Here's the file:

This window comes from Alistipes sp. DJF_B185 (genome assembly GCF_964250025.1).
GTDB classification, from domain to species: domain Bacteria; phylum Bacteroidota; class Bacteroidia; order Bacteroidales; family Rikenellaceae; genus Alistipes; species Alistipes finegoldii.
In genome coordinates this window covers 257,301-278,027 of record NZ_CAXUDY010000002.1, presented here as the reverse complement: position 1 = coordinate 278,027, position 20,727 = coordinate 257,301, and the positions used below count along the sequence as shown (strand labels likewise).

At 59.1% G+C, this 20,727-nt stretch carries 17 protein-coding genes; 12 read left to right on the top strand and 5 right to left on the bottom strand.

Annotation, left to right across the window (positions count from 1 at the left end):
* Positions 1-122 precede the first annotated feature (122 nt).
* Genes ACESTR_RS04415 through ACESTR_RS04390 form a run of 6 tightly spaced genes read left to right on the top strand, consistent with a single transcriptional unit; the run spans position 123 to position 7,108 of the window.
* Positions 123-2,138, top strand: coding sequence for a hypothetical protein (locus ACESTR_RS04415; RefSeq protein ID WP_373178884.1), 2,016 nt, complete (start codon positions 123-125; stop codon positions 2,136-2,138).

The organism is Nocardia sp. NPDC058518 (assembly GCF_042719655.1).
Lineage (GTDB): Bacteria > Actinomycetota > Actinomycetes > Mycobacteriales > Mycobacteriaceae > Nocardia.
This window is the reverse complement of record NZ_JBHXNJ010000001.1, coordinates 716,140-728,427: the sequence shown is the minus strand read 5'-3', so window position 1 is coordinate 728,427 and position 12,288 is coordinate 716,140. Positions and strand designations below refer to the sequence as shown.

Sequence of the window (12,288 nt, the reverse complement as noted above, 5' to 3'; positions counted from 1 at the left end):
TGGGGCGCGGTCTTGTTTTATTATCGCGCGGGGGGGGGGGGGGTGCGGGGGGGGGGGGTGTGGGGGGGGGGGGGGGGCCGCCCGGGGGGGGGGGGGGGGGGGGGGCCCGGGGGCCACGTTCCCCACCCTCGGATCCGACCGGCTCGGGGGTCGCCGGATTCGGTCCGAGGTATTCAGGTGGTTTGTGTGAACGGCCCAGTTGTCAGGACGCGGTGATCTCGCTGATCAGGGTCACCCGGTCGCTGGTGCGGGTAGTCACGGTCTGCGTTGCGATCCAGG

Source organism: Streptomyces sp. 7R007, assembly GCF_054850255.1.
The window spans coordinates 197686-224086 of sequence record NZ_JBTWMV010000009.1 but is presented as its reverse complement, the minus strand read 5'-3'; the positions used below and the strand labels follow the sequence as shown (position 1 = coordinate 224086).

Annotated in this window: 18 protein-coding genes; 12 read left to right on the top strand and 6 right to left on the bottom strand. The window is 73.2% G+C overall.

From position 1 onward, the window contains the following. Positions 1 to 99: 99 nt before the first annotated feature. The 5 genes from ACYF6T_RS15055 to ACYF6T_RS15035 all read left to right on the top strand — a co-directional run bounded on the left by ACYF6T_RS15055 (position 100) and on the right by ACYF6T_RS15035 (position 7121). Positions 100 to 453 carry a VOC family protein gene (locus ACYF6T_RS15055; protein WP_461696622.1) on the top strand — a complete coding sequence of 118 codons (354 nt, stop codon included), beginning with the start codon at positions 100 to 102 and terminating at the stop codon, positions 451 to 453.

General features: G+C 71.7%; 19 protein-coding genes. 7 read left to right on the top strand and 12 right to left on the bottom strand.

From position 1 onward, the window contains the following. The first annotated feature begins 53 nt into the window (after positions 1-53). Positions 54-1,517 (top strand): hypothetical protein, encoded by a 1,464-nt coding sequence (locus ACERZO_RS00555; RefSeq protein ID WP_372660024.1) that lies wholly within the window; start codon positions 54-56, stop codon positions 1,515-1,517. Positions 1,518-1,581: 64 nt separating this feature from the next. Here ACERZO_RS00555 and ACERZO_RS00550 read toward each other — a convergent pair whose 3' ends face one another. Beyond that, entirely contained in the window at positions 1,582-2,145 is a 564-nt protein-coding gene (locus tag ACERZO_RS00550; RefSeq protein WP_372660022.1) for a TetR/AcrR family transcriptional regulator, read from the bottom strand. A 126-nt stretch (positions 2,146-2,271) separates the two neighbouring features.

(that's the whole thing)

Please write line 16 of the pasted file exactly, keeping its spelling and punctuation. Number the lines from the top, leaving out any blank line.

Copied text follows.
Annotated in this window: 18 protein-coding genes; 12 read left to right on the top strand and 6 right to left on the bottom strand. The window is 73.2% G+C overall.